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Published May 10, 2022

What is a Credit Card Grace Period?

Credit card grace periods come with a number of rules and exceptions, and it’s important to understand them so you can avoid paying unexpected interest charges.

A credit card grace period is an amount of time during which you won’t be charged interest on your credit card balance. The grace period for most credit cards in Canada is usually 21 days. As long as you pay your entire balance by the due date, you will not be charged interest on those credit card purchases.

Grace periods are only for purchases made using the card and don’t apply to cash advances, balance transfers, or convenience cheques. These transactions start accumulating interest as soon as you make them.

How does a credit card grace period work?

Some people assume that the 21-day grace period starts when your credit card statement is due, but it actually begins on the last day of your monthly billing period. From that point, you won’t be charged interest on the amounts of any new purchases you make on your card. The card issuer assumes that you will pay off those purchases in full and on time after receiving your following statement.

However, if you don’t pay your credit card balance in full by the next billing due date, you’ll be charged interest going back to the purchase date. That means you’ve effectively lost the benefits of the grace period.

Consider this example of calculating credit card interest with a grace period.

Let’s say you make a $600 purchase on April 1. The billing cycle for your credit card ends on April 16, with payment due at the end of the grace period on May 6.

To avoid paying interest, you need to pay off your entire balance by the due date. So, even if you make a $500 payment on May 5 and then pay the remaining $100 payment on May 10 — four days after the end of the grace period — you’ll be charged interest on the entire $600 balance from April 1 until the due date of May 6.

On top of that, you’ll pay interest on the outstanding $100 for the four days between the payment due date (May 6) and the date you paid off the entire balance (May 10).

Remember, interest rates on credit cards are typically quite high, often around 20%, and you will continue receiving interest charges until you pay off the entire balance. The high interest rate means your balance can snowball and become harder and harder to pay off.

» MORE: When is the best time to pay your credit card bill?

What happens to your credit card grace period if you don’t pay your balance?

The grace period is eliminated if you don’t pay your entire balance by the due date. To get your no-interest grace period back, you need to pay off your credit card balance in full, which will result in some hefty interest charges, as you can see in the example above.

Depending on financial circumstances, like your cash flow, paying off your credit card can be difficult because credit card debt can quickly grow due to the high interest rate. If you find yourself struggling with a growing balance, consider transferring your credit card balance to help you get back on your feet.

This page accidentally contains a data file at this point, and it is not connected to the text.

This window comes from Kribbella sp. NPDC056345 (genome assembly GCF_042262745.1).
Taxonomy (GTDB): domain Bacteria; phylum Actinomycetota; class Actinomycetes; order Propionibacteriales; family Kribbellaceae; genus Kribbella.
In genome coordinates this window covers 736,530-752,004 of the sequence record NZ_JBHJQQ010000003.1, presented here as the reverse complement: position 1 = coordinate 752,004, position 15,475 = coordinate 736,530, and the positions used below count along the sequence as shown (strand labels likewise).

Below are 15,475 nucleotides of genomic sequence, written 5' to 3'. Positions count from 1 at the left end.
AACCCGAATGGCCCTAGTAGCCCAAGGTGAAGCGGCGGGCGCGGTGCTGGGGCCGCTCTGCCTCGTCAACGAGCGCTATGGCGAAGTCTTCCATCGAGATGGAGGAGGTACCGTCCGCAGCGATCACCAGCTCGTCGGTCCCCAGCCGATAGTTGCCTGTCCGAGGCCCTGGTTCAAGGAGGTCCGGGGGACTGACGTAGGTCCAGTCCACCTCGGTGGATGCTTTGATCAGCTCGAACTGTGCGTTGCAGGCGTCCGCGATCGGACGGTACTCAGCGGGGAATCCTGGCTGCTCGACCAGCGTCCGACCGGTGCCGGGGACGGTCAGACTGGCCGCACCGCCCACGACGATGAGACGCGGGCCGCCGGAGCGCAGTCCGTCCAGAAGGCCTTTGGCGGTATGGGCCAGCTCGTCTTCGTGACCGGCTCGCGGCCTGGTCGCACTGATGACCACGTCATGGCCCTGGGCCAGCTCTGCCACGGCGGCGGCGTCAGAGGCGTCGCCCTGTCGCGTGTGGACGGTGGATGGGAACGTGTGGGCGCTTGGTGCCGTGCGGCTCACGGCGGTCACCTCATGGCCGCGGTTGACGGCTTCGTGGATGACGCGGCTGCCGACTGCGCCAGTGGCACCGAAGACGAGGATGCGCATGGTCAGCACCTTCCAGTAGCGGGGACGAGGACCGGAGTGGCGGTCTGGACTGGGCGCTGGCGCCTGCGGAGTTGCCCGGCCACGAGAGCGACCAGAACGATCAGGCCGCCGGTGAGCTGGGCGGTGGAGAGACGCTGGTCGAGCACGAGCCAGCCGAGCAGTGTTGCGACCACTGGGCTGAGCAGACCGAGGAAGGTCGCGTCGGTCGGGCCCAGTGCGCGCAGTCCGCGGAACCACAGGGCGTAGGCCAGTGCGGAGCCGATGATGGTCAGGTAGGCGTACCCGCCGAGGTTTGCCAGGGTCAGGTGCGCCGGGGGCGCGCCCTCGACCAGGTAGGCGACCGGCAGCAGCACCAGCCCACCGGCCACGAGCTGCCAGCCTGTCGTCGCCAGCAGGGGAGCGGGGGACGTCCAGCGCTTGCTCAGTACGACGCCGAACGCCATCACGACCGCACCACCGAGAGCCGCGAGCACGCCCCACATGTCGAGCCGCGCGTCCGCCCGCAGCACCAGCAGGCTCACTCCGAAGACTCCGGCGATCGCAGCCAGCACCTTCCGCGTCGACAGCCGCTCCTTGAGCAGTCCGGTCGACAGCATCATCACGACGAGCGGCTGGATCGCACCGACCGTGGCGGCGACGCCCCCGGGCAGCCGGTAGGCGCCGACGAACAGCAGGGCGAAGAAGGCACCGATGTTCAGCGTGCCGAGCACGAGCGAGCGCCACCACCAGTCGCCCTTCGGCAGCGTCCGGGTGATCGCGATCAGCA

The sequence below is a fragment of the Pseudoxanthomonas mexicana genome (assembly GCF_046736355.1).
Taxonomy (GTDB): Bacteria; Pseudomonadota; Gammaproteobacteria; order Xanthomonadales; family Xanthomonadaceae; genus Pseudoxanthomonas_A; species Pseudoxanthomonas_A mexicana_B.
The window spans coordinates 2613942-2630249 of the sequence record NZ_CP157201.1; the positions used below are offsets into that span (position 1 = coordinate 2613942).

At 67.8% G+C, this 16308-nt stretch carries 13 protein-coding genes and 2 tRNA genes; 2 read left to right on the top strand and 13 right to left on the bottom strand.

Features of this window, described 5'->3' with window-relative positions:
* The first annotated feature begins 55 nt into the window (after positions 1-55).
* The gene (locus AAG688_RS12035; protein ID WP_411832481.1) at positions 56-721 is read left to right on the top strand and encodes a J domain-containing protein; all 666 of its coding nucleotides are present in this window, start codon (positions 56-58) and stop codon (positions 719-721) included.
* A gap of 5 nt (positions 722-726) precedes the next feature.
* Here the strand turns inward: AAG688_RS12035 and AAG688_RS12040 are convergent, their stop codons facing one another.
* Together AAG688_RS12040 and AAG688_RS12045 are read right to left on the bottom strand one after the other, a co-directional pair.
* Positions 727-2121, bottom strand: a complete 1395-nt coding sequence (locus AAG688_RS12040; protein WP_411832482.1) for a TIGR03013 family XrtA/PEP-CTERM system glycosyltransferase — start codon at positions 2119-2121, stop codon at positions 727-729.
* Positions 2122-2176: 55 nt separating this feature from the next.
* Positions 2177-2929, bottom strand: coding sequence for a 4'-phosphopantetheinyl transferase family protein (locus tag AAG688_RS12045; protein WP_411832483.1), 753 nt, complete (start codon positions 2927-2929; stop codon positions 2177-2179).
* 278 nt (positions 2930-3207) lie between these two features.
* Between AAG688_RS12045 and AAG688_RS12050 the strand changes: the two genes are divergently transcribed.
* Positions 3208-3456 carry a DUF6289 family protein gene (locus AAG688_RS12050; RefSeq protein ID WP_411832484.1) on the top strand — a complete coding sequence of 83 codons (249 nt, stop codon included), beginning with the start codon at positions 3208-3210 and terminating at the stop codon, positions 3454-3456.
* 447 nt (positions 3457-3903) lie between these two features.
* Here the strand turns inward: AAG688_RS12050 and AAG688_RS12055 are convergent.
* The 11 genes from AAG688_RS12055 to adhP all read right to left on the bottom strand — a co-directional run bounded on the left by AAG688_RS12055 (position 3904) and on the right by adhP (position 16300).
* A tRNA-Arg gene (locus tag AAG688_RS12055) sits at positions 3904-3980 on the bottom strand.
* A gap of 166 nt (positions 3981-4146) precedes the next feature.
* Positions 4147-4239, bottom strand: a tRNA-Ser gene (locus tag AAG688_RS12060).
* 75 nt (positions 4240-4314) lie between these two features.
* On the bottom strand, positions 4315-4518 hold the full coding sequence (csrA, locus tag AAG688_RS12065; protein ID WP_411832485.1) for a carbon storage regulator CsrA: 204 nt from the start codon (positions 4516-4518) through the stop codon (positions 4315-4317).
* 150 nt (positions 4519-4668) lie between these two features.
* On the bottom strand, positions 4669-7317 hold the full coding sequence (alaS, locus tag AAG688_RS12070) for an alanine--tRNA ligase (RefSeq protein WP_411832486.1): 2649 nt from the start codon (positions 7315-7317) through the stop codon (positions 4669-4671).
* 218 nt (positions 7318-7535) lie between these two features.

How to make the most out of your credit card grace period

A credit card grace period is convenient. Cardholders can make the most of it to give themselves extra time to pay off large purchases. Obviously, making more than the minimum payment every month is key, but here are some other tips to help you make the most of your credit card grace period.

Plan ahead and time your purchases

Now that you know how your billing cycle and interest-free grace period work, you can take advantage of them by timing any big purchases at the beginning of your billing cycle to give yourself the longest possible grace period. This strategy gives you more time to come up with the money to pay off large purchases in full without paying interest.

However, be sure that you’ll actually be able to pay off the full balance by the due date — otherwise, you’ll pay interest dating all the way back to when you made the purchase.

Keep good records

It’s essential to keep track of your credit card statements, billing periods, and spending. Staying on top of these dates and amounts helps you be confident in your credit card use and avoid paying interest.

Set up automatic payments

A smart strategy for making sure you never miss a payment is to set up automatic payments through your online bank account. You can usually schedule them for a few days before the payment due date, just to be extra safe.

Read the fine print

Each credit card issuer has different rules and fees, so don’t make any assumptions. Take the time to read the fine print when you get your credit card so you’re aware of how everything works. That understanding will help you avoid accidentally incurring interest or fees.

FAQ

    • What is the grace period on a credit card?

      The grace period on a credit card is an interest-free time between the end of a billing cycle and the statement due date. The grace period for most credit cards in Canada is usually 21 days.

About the Author

Hannah Logan
Hannah Logan

Hannah Logan is a writer and blogger who specializes in personal finance and travel. You can follow her personal travel blog EatSleepBreatheTravel.com or find her on Instagram @hannahlogan21.

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